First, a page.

The Total U.S. beer market was estimated to be around $106 billion. The total economic impact of the beer market is estimated to be 2.0 percent of the total US GDP. Barrels produced in the U.S. is relatively constant for the past five years. Globally, growth was expected in developing countries and it seems to be fueled by the introduction of different styles of beer. Exported beer to both developed and developing regions was expected to help drive future growth. The case states that there were over 3000 US-based brewers in 2014 and over 4000 in 2015 U.S.
The global market was segmented by producer and brand, with the larger, global producers owning a portfolio of brands within their operations. Acquisition of smaller, microbreweries was becoming more common as larger global producers looked to maintain market share as smaller craft brands competed against the larger, global brands.
Competition in the craft beer industry could be considered global, due to both the product portfolio of the largest producers and the acquisitions to bring more of the craft brands under these companies. However, there were hundreds of regional local breweries that did not compete internationally, yet faced significant competition from the brands of these global producers.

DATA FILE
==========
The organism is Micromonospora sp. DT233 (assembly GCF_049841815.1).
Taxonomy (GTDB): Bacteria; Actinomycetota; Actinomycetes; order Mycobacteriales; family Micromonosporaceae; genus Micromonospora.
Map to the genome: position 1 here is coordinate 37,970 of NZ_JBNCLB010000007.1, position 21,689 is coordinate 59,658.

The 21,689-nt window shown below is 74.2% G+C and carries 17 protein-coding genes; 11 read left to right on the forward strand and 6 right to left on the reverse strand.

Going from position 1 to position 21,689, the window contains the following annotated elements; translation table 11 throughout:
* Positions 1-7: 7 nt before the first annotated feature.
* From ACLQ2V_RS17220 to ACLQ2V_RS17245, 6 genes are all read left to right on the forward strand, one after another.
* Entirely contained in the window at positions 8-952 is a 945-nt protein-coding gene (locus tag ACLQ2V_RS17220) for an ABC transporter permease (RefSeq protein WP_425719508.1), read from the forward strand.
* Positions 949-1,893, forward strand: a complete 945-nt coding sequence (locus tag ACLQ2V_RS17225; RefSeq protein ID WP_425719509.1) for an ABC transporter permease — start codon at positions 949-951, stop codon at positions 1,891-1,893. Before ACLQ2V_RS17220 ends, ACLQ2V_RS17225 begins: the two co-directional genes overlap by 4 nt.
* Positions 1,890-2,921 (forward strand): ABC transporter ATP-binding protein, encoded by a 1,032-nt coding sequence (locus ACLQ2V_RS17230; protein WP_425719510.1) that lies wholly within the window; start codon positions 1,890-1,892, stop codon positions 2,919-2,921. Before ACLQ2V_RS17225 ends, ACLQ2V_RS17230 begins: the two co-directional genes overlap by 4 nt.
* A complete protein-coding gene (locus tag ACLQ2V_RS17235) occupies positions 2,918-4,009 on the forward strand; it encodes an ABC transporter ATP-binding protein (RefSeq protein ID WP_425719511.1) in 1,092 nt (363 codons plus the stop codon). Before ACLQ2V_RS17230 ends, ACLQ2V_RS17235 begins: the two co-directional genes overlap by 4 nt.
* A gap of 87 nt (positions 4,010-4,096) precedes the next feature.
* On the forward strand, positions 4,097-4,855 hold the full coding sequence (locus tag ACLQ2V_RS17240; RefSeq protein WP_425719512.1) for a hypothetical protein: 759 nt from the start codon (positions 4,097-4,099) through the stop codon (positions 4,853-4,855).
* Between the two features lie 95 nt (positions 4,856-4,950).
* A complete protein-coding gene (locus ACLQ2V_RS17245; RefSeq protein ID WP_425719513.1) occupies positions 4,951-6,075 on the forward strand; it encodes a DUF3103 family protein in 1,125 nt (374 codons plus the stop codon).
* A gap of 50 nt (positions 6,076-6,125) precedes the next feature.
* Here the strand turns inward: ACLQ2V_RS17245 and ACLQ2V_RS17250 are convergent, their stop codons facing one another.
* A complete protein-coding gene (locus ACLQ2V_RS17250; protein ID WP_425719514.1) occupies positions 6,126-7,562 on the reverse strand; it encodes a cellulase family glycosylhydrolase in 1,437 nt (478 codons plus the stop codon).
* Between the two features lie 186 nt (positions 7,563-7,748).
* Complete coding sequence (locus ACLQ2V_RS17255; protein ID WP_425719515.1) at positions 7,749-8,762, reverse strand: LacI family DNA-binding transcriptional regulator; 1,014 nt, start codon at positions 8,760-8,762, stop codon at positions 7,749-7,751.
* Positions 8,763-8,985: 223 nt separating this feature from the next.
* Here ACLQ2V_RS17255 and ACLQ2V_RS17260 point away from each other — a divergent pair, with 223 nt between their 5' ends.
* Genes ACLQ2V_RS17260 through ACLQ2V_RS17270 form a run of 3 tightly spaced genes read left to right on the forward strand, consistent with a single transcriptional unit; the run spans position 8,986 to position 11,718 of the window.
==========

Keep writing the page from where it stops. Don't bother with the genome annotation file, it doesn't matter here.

The one of the strongest competitive force is the bargaining power and leverage of buyers. Due to the regulatory environment, the need to sell to distributors is a significant competitive force faced by craft breweries. Larger producers have potentially better negotiating power with distributors, in compare to the small producers. In my opinion another strong competitive force is the rivalry among competing sellers of craft beer since there were many producers. Competition among major brands centered primarily on brand image and advertising, price, as well as distribution and tap and shelf space. Competitive pressure was also driven by the increasing number of local breweries, each attempting to occupy the local craft brand for the geographic location. Moreover, this competitive force may have the greatest effect on industry attractiveness and the potential profitability of new entrants.